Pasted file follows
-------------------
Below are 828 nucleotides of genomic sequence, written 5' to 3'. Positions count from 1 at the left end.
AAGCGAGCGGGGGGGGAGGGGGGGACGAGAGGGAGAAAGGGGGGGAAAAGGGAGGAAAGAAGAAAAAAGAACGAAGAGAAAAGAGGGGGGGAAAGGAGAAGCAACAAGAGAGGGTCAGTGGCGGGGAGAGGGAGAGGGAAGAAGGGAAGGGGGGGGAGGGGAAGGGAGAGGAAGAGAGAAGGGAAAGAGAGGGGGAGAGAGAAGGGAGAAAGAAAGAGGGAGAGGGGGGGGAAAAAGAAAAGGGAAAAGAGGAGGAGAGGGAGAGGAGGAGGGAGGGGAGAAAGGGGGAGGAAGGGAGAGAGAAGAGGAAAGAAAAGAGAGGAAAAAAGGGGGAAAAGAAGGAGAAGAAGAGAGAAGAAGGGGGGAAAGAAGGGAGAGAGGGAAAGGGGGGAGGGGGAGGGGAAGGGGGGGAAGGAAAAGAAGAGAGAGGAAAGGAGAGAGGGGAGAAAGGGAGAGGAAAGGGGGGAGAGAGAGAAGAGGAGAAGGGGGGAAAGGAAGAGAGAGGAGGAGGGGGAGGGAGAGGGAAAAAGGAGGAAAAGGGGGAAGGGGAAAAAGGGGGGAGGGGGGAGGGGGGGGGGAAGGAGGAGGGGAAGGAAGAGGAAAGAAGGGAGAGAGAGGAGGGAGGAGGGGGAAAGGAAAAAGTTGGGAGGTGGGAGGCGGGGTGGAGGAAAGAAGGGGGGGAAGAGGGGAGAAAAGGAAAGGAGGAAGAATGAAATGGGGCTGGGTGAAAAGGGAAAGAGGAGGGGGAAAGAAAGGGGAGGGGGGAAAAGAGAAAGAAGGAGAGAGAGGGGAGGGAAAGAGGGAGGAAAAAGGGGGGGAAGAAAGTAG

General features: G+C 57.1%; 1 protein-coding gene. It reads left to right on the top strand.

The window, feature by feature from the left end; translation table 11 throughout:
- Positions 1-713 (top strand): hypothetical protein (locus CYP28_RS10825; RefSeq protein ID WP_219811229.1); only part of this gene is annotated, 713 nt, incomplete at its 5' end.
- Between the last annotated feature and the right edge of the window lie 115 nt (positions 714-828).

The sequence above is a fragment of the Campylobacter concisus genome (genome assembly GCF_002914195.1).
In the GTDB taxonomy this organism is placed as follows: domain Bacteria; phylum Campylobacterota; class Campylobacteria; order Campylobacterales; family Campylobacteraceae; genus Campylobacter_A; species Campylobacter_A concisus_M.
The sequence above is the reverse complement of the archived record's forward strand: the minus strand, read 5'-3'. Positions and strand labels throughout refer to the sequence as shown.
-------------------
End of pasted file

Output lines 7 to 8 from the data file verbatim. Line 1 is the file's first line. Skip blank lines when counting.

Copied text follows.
The sequence above is a fragment of the Campylobacter concisus genome (genome assembly GCF_002914195.1).
In the GTDB taxonomy this organism is placed as follows: domain Bacteria; phylum Campylobacterota; class Campylobacteria; order Campylobacterales; family Campylobacteraceae; genus Campylobacter_A; species Campylobacter_A concisus_M.